Racially based bias and unjust laws are focused on the color of skin of a person. There is no changing, no hiding, no misunderstanding of what color skin you have. When you walk down a street and glance at people passing you cannot tell if they are gay or straight, Jewish or Muslim or Christian, a Harvard graduate or a high school dropout – unless that person makes a clear and distinctive decision to make such apparent. But at that exact same time and moment you can always know if they are Asian, Black, or White.

In addition, an interracial marriage between a man and woman is exactly the same as a marriage of any man and woman. It will result in the same ultimate outcome (the potential progeny of the human race). So the bias on that was unjust as it had no basis other than skin color. Gay marriage by definition cannot say the same thing and therefore such an argument for it falls flat.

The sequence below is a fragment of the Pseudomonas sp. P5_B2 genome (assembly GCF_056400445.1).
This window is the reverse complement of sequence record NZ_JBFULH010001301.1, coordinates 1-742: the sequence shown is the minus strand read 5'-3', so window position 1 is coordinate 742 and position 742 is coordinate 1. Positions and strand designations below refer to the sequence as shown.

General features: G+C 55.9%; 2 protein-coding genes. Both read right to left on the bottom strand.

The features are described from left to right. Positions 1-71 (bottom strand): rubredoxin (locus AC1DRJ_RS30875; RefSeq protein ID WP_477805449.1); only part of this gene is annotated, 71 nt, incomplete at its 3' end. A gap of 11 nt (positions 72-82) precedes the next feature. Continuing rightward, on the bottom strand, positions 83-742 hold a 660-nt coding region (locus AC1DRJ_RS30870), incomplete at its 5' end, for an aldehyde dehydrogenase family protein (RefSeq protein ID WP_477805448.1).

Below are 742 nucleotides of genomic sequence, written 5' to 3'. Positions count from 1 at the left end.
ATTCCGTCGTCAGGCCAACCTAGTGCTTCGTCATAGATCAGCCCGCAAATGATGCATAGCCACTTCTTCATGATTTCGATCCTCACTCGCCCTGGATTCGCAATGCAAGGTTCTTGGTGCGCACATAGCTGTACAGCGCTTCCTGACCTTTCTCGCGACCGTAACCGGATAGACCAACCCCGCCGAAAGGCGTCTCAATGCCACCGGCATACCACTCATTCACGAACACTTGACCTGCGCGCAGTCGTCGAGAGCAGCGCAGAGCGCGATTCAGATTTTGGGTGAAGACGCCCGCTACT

But really the shame of all this is a word. One word that is causing a problem. And in that quest of one word the ability of people on any side to understand the other becomes akin to crossing a chasm.

Is there a difference between gay marriage and a civil union? No. The function is the same, the ceremony is the same. The meaning and purpose is not the same though. Yet legally, to my knowledge, they are the same.

And if I am incorrect shouldn’t all this energy, money, and time be better spent ensuring the equality of a civil union rather than gaining a word? Because if an inequality exists under the law, a new name will not remove that imbalance.

And that is why 30 States have failed to pass a gay marriage law. That is why 68% of the nation is against gay marriage. Not out of a hate of gays, nor a discrimination, but a meaning and an ultimate purpose of that meaning. Jokes, jibes, and smooth talking cannot change that. Not even when pointing at the obvious failure of Britney Spears and Kevin Federline. Even for Jon Stewart.